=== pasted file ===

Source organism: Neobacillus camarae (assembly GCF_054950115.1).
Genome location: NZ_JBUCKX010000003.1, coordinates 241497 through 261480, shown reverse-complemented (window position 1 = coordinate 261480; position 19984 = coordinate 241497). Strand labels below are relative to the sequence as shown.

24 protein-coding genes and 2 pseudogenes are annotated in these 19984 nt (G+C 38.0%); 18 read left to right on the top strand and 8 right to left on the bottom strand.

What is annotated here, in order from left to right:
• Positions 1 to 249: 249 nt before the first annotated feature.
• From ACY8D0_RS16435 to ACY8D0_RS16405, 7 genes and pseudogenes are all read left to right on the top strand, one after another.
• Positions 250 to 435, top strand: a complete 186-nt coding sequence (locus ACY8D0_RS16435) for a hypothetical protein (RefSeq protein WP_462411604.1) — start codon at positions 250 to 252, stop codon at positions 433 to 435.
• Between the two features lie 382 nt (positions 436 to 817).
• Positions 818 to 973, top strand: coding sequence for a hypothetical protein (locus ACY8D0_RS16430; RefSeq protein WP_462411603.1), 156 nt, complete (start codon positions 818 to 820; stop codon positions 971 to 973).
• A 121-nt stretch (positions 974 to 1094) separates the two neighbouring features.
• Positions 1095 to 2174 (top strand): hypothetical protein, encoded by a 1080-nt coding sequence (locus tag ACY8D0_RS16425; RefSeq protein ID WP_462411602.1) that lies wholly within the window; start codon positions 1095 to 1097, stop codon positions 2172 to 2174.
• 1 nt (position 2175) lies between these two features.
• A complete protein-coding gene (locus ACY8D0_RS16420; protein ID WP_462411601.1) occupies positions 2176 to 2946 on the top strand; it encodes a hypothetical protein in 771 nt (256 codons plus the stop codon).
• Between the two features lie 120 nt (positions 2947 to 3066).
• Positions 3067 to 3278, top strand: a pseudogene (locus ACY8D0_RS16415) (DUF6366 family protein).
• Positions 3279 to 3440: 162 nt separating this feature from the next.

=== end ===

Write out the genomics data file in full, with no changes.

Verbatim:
Source organism: Neobacillus camarae (assembly GCF_054950115.1).
Genome location: NZ_JBUCKX010000003.1, coordinates 241497 through 261480, shown reverse-complemented (window position 1 = coordinate 261480; position 19984 = coordinate 241497). Strand labels below are relative to the sequence as shown.

24 protein-coding genes and 2 pseudogenes are annotated in these 19984 nt (G+C 38.0%); 18 read left to right on the top strand and 8 right to left on the bottom strand.

What is annotated here, in order from left to right:
• Positions 1 to 249: 249 nt before the first annotated feature.
• From ACY8D0_RS16435 to ACY8D0_RS16405, 7 genes and pseudogenes are all read left to right on the top strand, one after another.
• Positions 250 to 435, top strand: a complete 186-nt coding sequence (locus ACY8D0_RS16435) for a hypothetical protein (RefSeq protein WP_462411604.1) — start codon at positions 250 to 252, stop codon at positions 433 to 435.
• Between the two features lie 382 nt (positions 436 to 817).
• Positions 818 to 973, top strand: coding sequence for a hypothetical protein (locus ACY8D0_RS16430; RefSeq protein WP_462411603.1), 156 nt, complete (start codon positions 818 to 820; stop codon positions 971 to 973).
• A 121-nt stretch (positions 974 to 1094) separates the two neighbouring features.
• Positions 1095 to 2174 (top strand): hypothetical protein, encoded by a 1080-nt coding sequence (locus tag ACY8D0_RS16425; RefSeq protein ID WP_462411602.1) that lies wholly within the window; start codon positions 1095 to 1097, stop codon positions 2172 to 2174.
• 1 nt (position 2175) lies between these two features.
• A complete protein-coding gene (locus ACY8D0_RS16420; protein ID WP_462411601.1) occupies positions 2176 to 2946 on the top strand; it encodes a hypothetical protein in 771 nt (256 codons plus the stop codon).
• Between the two features lie 120 nt (positions 2947 to 3066).
• Positions 3067 to 3278, top strand: a pseudogene (locus ACY8D0_RS16415) (DUF6366 family protein).
• Positions 3279 to 3440: 162 nt separating this feature from the next.